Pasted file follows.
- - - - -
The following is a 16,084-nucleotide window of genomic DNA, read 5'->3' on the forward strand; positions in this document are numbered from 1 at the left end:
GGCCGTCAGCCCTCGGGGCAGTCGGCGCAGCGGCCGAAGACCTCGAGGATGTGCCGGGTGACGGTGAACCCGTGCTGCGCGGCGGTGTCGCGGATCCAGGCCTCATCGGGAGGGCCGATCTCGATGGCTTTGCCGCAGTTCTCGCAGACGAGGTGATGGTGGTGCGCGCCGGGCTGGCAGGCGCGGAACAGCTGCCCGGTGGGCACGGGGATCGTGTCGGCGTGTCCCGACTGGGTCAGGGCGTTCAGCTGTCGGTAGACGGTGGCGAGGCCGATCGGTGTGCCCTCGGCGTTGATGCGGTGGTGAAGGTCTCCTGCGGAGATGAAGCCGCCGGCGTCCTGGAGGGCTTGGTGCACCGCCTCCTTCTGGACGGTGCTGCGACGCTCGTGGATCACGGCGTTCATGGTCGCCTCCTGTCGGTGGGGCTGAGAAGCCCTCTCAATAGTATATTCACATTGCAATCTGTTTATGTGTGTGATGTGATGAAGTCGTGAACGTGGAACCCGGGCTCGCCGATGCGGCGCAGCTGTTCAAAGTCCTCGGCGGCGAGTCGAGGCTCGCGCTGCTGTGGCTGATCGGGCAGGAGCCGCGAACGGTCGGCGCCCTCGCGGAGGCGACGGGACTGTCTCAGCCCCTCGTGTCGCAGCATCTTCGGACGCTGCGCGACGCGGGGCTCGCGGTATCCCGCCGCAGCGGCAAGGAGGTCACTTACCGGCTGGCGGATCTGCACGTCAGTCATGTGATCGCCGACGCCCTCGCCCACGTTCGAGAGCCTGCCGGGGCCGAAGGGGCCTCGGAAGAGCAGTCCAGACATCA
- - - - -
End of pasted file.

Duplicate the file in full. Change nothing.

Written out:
The following is a 16,084-nucleotide window of genomic DNA, read 5'->3' on the forward strand; positions in this document are numbered from 1 at the left end:
GGCCGTCAGCCCTCGGGGCAGTCGGCGCAGCGGCCGAAGACCTCGAGGATGTGCCGGGTGACGGTGAACCCGTGCTGCGCGGCGGTGTCGCGGATCCAGGCCTCATCGGGAGGGCCGATCTCGATGGCTTTGCCGCAGTTCTCGCAGACGAGGTGATGGTGGTGCGCGCCGGGCTGGCAGGCGCGGAACAGCTGCCCGGTGGGCACGGGGATCGTGTCGGCGTGTCCCGACTGGGTCAGGGCGTTCAGCTGTCGGTAGACGGTGGCGAGGCCGATCGGTGTGCCCTCGGCGTTGATGCGGTGGTGAAGGTCTCCTGCGGAGATGAAGCCGCCGGCGTCCTGGAGGGCTTGGTGCACCGCCTCCTTCTGGACGGTGCTGCGACGCTCGTGGATCACGGCGTTCATGGTCGCCTCCTGTCGGTGGGGCTGAGAAGCCCTCTCAATAGTATATTCACATTGCAATCTGTTTATGTGTGTGATGTGATGAAGTCGTGAACGTGGAACCCGGGCTCGCCGATGCGGCGCAGCTGTTCAAAGTCCTCGGCGGCGAGTCGAGGCTCGCGCTGCTGTGGCTGATCGGGCAGGAGCCGCGAACGGTCGGCGCCCTCGCGGAGGCGACGGGACTGTCTCAGCCCCTCGTGTCGCAGCATCTTCGGACGCTGCGCGACGCGGGGCTCGCGGTATCCCGCCGCAGCGGCAAGGAGGTCACTTACCGGCTGGCGGATCTGCACGTCAGTCATGTGATCGCCGACGCCCTCGCCCACGTTCGAGAGCCTGCCGGGGCCGAAGGGGCCTCGGAAGAGCAGTCCAGACATCA